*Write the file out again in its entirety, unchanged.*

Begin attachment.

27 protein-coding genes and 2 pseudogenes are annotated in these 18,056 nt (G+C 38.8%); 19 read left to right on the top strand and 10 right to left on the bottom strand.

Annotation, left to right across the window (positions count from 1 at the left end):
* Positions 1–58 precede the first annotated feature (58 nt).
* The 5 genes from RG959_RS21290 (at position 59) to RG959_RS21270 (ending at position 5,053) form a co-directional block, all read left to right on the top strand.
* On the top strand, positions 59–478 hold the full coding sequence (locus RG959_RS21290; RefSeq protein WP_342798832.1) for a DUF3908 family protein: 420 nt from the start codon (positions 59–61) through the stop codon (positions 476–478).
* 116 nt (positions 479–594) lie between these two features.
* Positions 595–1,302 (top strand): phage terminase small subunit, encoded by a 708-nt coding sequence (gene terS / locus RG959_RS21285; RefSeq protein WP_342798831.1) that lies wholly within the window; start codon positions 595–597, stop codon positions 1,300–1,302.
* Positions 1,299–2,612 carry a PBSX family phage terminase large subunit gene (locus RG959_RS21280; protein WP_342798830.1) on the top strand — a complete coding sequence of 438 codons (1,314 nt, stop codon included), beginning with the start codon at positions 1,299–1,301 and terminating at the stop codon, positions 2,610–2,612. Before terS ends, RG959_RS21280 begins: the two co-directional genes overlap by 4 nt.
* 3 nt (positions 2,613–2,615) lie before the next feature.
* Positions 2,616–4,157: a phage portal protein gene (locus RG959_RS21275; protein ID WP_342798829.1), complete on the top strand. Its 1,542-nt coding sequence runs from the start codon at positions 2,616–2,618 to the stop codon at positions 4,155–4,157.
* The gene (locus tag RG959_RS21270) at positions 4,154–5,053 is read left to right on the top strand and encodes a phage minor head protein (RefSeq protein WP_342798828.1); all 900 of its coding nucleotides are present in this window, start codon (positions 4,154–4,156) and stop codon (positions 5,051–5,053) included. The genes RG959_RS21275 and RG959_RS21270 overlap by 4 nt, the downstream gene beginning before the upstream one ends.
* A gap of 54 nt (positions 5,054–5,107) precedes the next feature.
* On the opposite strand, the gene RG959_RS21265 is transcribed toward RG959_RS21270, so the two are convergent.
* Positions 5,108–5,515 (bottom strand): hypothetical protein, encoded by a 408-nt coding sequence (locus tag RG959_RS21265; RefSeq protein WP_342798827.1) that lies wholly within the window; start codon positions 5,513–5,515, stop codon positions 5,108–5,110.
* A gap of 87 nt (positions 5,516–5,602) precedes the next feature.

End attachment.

27 protein-coding genes and 2 pseudogenes are annotated in these 18,056 nt (G+C 38.8%); 19 read left to right on the top strand and 10 right to left on the bottom strand.

Annotation, left to right across the window (positions count from 1 at the left end):
* Positions 1–58 precede the first annotated feature (58 nt).
* The 5 genes from RG959_RS21290 (at position 59) to RG959_RS21270 (ending at position 5,053) form a co-directional block, all read left to right on the top strand.
* On the top strand, positions 59–478 hold the full coding sequence (locus RG959_RS21290; RefSeq protein WP_342798832.1) for a DUF3908 family protein: 420 nt from the start codon (positions 59–61) through the stop codon (positions 476–478).
* 116 nt (positions 479–594) lie between these two features.
* Positions 595–1,302 (top strand): phage terminase small subunit, encoded by a 708-nt coding sequence (gene terS / locus RG959_RS21285; RefSeq protein WP_342798831.1) that lies wholly within the window; start codon positions 595–597, stop codon positions 1,300–1,302.
* Positions 1,299–2,612 carry a PBSX family phage terminase large subunit gene (locus RG959_RS21280; protein WP_342798830.1) on the top strand — a complete coding sequence of 438 codons (1,314 nt, stop codon included), beginning with the start codon at positions 1,299–1,301 and terminating at the stop codon, positions 2,610–2,612. Before terS ends, RG959_RS21280 begins: the two co-directional genes overlap by 4 nt.
* 3 nt (positions 2,613–2,615) lie before the next feature.
* Positions 2,616–4,157: a phage portal protein gene (locus RG959_RS21275; protein ID WP_342798829.1), complete on the top strand. Its 1,542-nt coding sequence runs from the start codon at positions 2,616–2,618 to the stop codon at positions 4,155–4,157.
* The gene (locus tag RG959_RS21270) at positions 4,154–5,053 is read left to right on the top strand and encodes a phage minor head protein (RefSeq protein WP_342798828.1); all 900 of its coding nucleotides are present in this window, start codon (positions 4,154–4,156) and stop codon (positions 5,051–5,053) included. The genes RG959_RS21275 and RG959_RS21270 overlap by 4 nt, the downstream gene beginning before the upstream one ends.
* A gap of 54 nt (positions 5,054–5,107) precedes the next feature.
* On the opposite strand, the gene RG959_RS21265 is transcribed toward RG959_RS21270, so the two are convergent.
* Positions 5,108–5,515 (bottom strand): hypothetical protein, encoded by a 408-nt coding sequence (locus tag RG959_RS21265; RefSeq protein WP_342798827.1) that lies wholly within the window; start codon positions 5,513–5,515, stop codon positions 5,108–5,110.
* A gap of 87 nt (positions 5,516–5,602) precedes the next feature.